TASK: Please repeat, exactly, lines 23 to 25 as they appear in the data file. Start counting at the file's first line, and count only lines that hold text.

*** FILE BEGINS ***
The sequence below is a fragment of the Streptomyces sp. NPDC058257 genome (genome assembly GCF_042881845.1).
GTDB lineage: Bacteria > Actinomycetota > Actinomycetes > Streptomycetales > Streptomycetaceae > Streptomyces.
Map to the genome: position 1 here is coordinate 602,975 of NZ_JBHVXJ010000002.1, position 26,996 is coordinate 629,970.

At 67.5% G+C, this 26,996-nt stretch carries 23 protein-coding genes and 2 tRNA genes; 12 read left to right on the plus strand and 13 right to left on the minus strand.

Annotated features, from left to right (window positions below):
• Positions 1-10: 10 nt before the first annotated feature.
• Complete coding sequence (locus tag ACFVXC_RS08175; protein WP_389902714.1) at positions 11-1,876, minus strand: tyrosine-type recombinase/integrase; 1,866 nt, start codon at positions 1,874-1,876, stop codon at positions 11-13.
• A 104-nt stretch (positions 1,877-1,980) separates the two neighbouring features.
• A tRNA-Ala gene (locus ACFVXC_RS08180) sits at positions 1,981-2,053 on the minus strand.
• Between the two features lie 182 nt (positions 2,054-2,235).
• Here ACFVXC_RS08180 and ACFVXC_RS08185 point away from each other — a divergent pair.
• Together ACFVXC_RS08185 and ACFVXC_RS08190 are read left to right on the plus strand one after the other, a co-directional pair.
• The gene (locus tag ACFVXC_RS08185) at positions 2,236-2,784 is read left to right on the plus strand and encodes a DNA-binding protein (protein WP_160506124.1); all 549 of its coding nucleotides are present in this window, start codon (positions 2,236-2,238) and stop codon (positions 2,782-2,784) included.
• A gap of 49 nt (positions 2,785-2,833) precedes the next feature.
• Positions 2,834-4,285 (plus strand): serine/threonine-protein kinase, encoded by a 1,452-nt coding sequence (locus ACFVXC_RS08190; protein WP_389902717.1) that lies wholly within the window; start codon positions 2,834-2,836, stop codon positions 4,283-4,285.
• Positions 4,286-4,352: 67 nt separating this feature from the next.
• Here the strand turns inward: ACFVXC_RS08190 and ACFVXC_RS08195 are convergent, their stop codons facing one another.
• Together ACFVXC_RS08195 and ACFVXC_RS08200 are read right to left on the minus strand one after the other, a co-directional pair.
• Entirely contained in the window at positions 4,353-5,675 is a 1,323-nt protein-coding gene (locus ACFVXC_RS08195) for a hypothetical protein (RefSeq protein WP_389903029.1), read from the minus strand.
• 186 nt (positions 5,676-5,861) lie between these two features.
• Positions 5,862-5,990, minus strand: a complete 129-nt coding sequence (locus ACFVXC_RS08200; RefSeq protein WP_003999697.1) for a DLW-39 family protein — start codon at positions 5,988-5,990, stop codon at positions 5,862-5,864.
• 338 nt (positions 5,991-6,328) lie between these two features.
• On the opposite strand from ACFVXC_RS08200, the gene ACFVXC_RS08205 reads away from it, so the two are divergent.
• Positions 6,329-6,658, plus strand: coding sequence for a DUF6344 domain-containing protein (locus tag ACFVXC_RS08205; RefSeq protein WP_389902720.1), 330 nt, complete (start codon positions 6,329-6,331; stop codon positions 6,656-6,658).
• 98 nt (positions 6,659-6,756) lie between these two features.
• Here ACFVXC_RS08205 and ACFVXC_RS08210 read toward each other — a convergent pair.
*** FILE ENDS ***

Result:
• On the opposite strand from ACFVXC_RS08200, the gene ACFVXC_RS08205 reads away from it, so the two are divergent.
• Positions 6,329-6,658, plus strand: coding sequence for a DUF6344 domain-containing protein (locus tag ACFVXC_RS08205; RefSeq protein WP_389902720.1), 330 nt, complete (start codon positions 6,329-6,331; stop codon positions 6,656-6,658).
• 98 nt (positions 6,659-6,756) lie between these two features.